"The most challenging problems AI may help us solve--from fighting terrorists to serving vulnerable populations--will involve government," according to "The Future Has Begun," a report on the impact of AI on government by the Partnership for Public Service and the IBM Center for the Business of Government. "More immediately, though not less consequentially, AI will change the way public servants do their jobs." A decade-long collaboration between the University of Southern California and Los Angeles International Airport produced an AI-enabled system aimed at helping law-enforcement units deploy their limited staff more effectively. After analyzing potential targets, the system recommends randomized police patrol routes and schedules so terrorists can't anticipate where and when they will run into security checkpoints. The system has since been used by the U.S. Coast Guard to randomize boat patrol routes in major ports and by the Transportation Security Administration to assign air marshals to flights.
Fei Fang has saved lives. At MIT Technology Review's EmTech conference on Wednesday, Fang outlined recent work across academia that applies AI to protect critical national infrastructure, reduce homelessness, and even prevent suicides. Fang explained how a system she developed in 2013, while doing her PhD at the University of Southern California, is used every day to protect 60,000 passengers on the Staten Island Ferry in New York City. There are more ferries traveling between Staten Island and Manhattan than US Coast Guard patrol boats in the same territory. Previously, one patrol boat would follow one ferry for the whole journey, leaving the other ferries unprotected.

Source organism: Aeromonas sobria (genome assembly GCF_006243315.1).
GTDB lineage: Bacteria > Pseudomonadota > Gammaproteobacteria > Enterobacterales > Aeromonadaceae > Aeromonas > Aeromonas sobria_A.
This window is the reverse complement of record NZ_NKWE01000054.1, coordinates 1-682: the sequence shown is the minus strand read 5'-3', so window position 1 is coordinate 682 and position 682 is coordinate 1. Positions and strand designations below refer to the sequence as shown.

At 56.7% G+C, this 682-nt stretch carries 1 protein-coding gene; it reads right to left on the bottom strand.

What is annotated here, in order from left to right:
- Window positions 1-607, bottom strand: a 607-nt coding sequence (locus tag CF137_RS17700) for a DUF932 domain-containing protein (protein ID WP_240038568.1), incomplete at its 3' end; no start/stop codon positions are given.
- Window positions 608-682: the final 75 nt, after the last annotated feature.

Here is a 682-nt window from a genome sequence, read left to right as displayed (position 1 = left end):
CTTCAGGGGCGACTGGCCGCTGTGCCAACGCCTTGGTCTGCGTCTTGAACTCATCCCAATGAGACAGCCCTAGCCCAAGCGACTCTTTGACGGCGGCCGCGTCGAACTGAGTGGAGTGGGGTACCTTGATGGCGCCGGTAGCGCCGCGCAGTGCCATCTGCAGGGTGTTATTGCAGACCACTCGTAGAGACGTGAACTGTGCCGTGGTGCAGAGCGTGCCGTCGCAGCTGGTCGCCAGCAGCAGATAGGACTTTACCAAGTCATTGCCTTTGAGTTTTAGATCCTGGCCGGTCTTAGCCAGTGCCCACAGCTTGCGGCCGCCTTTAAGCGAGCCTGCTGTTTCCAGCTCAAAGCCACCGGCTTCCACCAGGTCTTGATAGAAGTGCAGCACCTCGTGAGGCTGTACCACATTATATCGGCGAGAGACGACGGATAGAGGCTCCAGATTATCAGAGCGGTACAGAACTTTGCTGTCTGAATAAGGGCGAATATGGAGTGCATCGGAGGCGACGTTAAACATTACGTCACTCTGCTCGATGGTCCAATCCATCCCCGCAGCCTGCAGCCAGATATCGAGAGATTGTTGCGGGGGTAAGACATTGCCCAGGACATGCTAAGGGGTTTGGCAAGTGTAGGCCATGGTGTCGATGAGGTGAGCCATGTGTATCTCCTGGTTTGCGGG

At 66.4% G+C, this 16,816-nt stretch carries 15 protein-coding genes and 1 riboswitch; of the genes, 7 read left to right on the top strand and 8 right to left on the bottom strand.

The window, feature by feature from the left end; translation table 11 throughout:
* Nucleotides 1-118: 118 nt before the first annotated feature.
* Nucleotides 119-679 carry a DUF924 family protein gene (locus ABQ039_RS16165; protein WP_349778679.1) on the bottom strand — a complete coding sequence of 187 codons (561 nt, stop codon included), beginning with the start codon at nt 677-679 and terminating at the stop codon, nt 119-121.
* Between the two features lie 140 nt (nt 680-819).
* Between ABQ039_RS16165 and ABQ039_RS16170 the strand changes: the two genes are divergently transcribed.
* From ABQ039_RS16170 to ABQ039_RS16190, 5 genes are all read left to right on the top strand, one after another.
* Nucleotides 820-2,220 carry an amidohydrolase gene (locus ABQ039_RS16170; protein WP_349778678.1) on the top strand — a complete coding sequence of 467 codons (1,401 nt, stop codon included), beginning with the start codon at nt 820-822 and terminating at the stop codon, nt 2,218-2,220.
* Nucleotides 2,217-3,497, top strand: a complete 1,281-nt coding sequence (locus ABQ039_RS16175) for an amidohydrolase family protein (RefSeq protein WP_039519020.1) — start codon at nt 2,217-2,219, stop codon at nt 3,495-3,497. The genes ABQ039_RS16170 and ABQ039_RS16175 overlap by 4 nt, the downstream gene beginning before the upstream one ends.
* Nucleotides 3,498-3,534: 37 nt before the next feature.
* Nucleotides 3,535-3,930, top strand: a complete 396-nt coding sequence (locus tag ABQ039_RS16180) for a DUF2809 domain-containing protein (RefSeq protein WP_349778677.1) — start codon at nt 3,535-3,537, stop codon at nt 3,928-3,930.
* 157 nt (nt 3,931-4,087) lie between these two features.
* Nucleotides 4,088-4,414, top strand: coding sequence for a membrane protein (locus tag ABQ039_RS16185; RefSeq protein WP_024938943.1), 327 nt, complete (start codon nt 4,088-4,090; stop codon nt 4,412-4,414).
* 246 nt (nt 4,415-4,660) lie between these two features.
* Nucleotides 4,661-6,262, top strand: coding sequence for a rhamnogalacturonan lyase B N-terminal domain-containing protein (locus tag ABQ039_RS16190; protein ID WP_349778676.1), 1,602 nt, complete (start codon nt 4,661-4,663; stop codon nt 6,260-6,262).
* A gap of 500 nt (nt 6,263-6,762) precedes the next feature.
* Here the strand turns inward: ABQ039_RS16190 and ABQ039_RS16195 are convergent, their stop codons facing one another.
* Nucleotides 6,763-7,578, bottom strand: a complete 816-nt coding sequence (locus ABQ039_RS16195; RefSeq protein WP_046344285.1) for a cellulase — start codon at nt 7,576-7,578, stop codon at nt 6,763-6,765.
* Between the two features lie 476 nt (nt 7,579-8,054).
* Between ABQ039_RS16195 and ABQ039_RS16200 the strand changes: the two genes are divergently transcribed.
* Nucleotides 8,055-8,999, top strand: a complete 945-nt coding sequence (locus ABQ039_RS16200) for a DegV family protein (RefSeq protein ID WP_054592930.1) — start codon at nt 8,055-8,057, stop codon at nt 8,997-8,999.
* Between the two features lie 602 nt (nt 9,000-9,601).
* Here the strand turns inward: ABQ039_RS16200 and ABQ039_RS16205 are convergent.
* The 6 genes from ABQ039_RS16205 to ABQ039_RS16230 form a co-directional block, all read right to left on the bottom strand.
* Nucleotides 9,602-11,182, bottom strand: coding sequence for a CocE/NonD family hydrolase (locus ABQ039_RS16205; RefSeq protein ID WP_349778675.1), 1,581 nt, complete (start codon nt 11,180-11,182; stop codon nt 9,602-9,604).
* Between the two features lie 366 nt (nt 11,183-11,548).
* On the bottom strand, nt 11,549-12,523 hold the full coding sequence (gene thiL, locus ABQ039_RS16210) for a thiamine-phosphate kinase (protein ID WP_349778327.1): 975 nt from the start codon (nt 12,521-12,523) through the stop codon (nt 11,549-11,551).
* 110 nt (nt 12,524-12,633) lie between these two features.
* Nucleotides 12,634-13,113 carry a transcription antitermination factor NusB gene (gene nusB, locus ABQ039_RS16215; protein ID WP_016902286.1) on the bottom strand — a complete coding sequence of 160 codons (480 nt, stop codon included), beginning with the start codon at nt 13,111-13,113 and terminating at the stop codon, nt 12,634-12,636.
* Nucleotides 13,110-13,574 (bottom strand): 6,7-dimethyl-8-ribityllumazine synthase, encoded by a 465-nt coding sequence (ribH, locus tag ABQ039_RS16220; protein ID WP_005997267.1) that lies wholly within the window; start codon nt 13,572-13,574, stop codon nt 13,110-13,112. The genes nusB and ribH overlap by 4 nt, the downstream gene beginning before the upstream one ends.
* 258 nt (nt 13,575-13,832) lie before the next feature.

In the early hours of January 11, 2000, US Coast Guard helicopter pilot Mark Ward responded to a distress call from a ship taking on water, caught in a Nor'easter off the North Carolina coast. Battling 70-mph winds and 30-foot seas, Ward struggled to keep the chopper steady as he and his crew pulled all five fishermen to safety. Ward recalls the mission as one of the most harrowing is the 22 years he spent as a search-and-rescue pilot. And now, he's got a gig ensuring his successors won't face the same dangers: He's the chief test pilot in Sikorsky's autonomous helicopter program. "Even a modest degree of autonomy, your workload goes way down and your stress and apprehension disappears," he says.
Pirate syndicates capturing tankers to siphon oil, causing an estimated cost of $5 billion a year, has become a serious security issue for maritime traffic. In response to the threat, coast guards and navies deploy patrol boats to protect international oil trade. However, given the vast area of the sea and the highly time and space dependent behaviors of both players, it remains a significant challenge to find efficient ways to deploy patrol resources. In this paper, we address the research challenges and provide four key contributions. First, we construct a Stackelberg model of the oil-siphoning problem based on incident reports of actual attacks; Second, we propose a compact formulation and a constraint generation algorithm, which tackle the exponentially growth of the defender’s and attacker’s strategy spaces, respectively, to compute efficient strategies of security agencies; Third, to further improve the scalability, we propose an abstraction method, which exploits the intrinsic similarity of defender’s strategy space, to solve extremely large-scale games; Finally, we evaluate our approaches through extensive simulations and a detailed case study with real ship traffic data. The results demonstrate that our approach achieves a dramatic improvement of scalability with modest influence on the solution quality and can scale up to realistic-sized problems.